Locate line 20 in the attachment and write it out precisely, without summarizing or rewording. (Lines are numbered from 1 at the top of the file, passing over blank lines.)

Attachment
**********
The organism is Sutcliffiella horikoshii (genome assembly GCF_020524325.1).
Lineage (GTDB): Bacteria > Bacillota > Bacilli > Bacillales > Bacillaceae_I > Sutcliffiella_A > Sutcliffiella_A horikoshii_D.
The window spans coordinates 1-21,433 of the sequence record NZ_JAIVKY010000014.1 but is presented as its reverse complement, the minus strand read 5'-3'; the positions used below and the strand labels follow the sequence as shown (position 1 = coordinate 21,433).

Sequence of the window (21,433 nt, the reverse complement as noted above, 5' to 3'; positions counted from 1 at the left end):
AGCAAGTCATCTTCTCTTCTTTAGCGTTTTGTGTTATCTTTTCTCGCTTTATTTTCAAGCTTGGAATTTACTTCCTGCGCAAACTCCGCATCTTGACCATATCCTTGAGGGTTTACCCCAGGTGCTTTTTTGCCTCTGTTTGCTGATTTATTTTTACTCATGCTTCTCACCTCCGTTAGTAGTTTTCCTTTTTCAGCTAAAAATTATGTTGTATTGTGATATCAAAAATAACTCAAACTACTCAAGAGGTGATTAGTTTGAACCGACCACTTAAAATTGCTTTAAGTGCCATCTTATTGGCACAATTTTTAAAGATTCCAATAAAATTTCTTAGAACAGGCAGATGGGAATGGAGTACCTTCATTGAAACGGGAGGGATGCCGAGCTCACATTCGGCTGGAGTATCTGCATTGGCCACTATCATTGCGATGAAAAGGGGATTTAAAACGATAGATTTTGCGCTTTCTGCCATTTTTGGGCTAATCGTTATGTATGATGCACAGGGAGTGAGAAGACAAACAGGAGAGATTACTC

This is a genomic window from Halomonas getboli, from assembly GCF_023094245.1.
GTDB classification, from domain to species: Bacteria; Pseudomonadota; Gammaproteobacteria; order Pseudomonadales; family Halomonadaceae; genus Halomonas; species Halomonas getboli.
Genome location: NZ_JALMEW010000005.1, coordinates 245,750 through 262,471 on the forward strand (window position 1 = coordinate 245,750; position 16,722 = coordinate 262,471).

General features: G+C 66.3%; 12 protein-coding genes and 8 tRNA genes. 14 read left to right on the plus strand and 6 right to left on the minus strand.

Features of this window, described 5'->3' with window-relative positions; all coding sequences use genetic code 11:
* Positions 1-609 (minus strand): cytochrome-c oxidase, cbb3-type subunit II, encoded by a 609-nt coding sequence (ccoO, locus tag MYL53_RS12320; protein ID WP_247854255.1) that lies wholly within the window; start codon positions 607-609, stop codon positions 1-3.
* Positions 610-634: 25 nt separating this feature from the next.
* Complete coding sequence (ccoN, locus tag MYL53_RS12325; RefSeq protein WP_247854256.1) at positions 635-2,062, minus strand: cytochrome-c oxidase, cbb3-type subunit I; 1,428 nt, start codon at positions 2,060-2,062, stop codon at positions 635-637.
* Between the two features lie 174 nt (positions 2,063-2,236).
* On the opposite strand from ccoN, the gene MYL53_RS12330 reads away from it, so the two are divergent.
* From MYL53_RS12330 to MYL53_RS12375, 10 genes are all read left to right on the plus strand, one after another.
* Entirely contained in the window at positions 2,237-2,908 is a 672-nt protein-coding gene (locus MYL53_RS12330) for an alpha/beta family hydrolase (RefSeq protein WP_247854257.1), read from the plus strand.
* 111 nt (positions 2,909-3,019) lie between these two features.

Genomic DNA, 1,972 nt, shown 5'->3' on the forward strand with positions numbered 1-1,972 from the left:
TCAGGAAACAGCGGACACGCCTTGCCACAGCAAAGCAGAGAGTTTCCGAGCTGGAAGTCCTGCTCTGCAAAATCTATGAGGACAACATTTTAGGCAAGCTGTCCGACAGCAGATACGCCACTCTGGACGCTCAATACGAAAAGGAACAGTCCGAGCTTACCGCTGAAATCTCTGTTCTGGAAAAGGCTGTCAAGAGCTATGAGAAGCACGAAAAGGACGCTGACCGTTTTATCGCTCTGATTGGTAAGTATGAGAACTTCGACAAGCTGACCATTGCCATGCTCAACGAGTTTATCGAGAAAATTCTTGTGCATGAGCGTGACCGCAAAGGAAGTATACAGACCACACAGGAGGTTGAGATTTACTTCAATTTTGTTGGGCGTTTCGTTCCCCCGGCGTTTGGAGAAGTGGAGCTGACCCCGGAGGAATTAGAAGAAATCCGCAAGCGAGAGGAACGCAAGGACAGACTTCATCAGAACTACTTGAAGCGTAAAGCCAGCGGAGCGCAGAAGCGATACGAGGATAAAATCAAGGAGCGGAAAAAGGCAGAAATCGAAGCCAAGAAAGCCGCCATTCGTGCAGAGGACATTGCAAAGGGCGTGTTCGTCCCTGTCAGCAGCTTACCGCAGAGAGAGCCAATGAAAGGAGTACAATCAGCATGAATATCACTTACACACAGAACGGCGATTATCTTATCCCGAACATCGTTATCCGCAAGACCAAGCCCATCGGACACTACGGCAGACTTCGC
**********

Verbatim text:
TCAGGAAACAGCGGACACGCCTTGCCACAGCAAAGCAGAGAGTTTCCGAGCTGGAAGTCCTGCTCTGCAAAATCTATGAGGACAACATTTTAGGCAAGCTGTCCGACAGCAGATACGCCACTCTGGACGCTCAATACGAAAAGGAACAGTCCGAGCTTACCGCTGAAATCTCTGTTCTGGAAAAGGCTGTCAAGAGCTATGAGAAGCACGAAAAGGACGCTGACCGTTTTATCGCTCTGATTGGTAAGTATGAGAACTTCGACAAGCTGACCATTGCCATGCTCAACGAGTTTATCGAGAAAATTCTTGTGCATGAGCGTGACCGCAAAGGAAGTATACAGACCACACAGGAGGTTGAGATTTACTTCAATTTTGTTGGGCGTTTCGTTCCCCCGGCGTTTGGAGAAGTGGAGCTGACCCCGGAGGAATTAGAAGAAATCCGCAAGCGAGAGGAACGCAAGGACAGACTTCATCAGAACTACTTGAAGCGTAAAGCCAGCGGAGCGCAGAAGCGATACGAGGATAAAATCAAGGAGCGGAAAAAGGCAGAAATCGAAGCCAAGAAAGCCGCCATTCGTGCAGAGGACATTGCAAAGGGCGTGTTCGTCCCTGTCAGCAGCTTACCGCAGAGAGAGCCAATGAAAGGAGTACAATCAGCATGAATATCACTTACACACAGAACGGCGATTATCTTATCCCGAACATCGTTATCCGCAAGACCAAGCCCATCGGACACTACGGCAGACTTCGC